Wireless energy transfer

Thread Starter

Man10

Joined Jul 31, 2018
105
If you build a long range wireless energy transfer device, why can't you use a lower frequency than the microwave range to transfer energy? Why does it have to be microwaves? Why not say 10 megahertz?
 

MrSalts

Joined Apr 2, 2020
551
Because the wavelength of higher frequencies is short enough to physically shape and direct the "beam" of energy with horn or other shaping antennas of reasonable size. A 10MHz you have 30M wavelength. At 2.4GHz, it is 125mm.
 

nsaspook

Joined Aug 27, 2009
8,686
Most practical wireless energy transfer devices use the reactive magnetic field component of EM energy in a near-field (less than one wavelength) environment for efficiency and electrical safety. Your classic AC utility transformer is an example of near-field (50 or 60Hz) magnetic energy transfer using iron cores for flux concentration of wireless energy between coils inside the transformer.

10MHz 1/4 wave is 7.5 meters
2GHz 1/4 wave is 3.5cm

For long range energy wireless transfer (that's never going to be efficient due to basic physics) you need high gain and highly directional Beam-Forming antennas for far-field energy transfer using RF radiation. It's a lot more practical to build a several wavelength directional antenna at 3.5cm per 1/4 wave element than at 7.5 meters per element.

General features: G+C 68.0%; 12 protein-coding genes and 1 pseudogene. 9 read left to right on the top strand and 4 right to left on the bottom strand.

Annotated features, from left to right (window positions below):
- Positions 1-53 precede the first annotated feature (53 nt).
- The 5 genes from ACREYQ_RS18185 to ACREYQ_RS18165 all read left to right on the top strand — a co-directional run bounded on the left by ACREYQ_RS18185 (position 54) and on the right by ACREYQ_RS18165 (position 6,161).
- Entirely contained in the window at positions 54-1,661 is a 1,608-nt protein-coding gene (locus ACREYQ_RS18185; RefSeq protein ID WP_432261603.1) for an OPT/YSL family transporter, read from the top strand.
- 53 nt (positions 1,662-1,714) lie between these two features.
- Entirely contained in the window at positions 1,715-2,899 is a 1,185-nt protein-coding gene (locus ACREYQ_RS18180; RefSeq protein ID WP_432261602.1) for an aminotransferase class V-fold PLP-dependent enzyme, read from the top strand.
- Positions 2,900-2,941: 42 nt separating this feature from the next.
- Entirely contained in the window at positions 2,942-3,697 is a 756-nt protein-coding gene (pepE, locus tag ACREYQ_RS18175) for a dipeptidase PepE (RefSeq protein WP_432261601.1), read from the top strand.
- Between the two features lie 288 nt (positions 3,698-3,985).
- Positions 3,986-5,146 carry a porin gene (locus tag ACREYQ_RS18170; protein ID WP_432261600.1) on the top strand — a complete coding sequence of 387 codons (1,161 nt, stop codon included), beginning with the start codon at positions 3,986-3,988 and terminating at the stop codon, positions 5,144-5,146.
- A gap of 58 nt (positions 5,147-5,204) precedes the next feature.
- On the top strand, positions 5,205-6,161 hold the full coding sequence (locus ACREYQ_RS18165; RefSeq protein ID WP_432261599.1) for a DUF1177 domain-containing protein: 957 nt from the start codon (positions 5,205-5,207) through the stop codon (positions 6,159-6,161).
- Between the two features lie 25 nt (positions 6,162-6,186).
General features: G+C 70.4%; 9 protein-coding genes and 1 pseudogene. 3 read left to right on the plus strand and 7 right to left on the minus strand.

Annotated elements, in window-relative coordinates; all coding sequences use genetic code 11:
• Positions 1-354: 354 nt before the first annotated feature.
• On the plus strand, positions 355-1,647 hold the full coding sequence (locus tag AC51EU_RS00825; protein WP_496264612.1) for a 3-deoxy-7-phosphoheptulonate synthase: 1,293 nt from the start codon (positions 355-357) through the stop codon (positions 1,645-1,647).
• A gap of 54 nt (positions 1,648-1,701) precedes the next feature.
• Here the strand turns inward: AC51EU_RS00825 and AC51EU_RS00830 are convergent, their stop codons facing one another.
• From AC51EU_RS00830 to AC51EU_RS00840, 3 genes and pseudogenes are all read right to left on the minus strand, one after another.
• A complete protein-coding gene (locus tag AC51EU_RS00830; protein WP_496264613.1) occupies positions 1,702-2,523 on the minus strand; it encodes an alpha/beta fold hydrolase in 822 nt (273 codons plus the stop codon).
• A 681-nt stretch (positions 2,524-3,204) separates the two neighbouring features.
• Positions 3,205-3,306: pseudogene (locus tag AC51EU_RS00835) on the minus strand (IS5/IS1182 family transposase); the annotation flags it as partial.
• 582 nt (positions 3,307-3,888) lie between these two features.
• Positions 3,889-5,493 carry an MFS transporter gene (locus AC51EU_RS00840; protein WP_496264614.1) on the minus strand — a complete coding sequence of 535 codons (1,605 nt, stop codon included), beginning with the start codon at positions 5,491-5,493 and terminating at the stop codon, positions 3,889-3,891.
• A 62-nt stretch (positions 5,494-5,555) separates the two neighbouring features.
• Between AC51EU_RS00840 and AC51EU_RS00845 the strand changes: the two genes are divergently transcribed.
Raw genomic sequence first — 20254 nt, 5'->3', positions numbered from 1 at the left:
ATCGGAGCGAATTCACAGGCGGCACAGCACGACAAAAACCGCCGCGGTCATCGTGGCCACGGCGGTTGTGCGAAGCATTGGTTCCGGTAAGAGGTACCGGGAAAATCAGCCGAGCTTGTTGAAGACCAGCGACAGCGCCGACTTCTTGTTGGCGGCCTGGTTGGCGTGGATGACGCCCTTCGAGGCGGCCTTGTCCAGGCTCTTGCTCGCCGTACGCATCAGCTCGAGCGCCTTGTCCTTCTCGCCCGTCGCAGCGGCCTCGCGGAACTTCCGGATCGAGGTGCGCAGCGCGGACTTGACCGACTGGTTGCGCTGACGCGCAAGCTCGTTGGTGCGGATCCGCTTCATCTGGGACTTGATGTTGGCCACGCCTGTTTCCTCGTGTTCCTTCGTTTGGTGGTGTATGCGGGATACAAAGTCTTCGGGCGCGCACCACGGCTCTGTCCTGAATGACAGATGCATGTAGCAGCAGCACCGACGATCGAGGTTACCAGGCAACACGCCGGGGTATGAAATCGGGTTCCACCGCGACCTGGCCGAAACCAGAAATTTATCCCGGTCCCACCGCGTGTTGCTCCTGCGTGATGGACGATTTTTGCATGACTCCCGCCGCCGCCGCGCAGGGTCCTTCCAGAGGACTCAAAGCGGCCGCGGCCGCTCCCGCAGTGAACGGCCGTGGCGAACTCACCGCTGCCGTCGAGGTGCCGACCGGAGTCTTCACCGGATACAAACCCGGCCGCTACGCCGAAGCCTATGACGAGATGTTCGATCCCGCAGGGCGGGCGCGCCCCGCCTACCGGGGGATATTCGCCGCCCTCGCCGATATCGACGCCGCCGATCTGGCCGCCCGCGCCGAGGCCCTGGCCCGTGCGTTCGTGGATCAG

http://large.stanford.edu/courses/2010/ph240/ma1/
 

Papabravo

Joined Feb 24, 2006
16,832
If you build a long range wireless energy transfer device, why can't you use a lower frequency than the microwave range to transfer energy? Why does it have to be microwaves? Why not say 10 megahertz?
You're welcome to try, but bear in mind anything that you radiate at those frequencies, particularly 10 MHz., will propagate for thousands of miles, and will likely get you a visit from the feds for interfering with a licensed radio service called WWV.
 

MrSalts

Joined Apr 2, 2020
551
So if I use a lower frequency to transfer energy, the antenna would be too big?
Essentially, yes. I don't know of any lower frequency transmission antennas tat would be worth the effort vs the benefit of the wireless energy transferred.
 

Papabravo

Joined Feb 24, 2006
16,832
So if I use a lower frequency to transfer energy, the antenna would be too big?
Yes. The wavelength in meters is 300 / frequency in MHz. So:
\[ \frac{300}{10\;\text {MHz}}\;=\;30\;\text{meters} \]
Most practical antennas for this frequency will be 1/4 or 1/2 a wavelength. Other wavelengths would be subjected to substantial power losses from energy reflected back to the source as opposed to radiated. Study physics assiduously you must.
 

nsaspook

Joined Aug 27, 2009
8,686
So if I use a lower frequency to transfer energy, the antenna would be too big?
Look at the original WiTricity hype from smart people who must have known better. Look at the size of a single near-field 9.9 MHz RF resonator designed to minimize far-field RF radiation.
The beam-forming multi-element antenna system needed to optimize far-field RF radiation for long-range wireless energy transfer would be huge.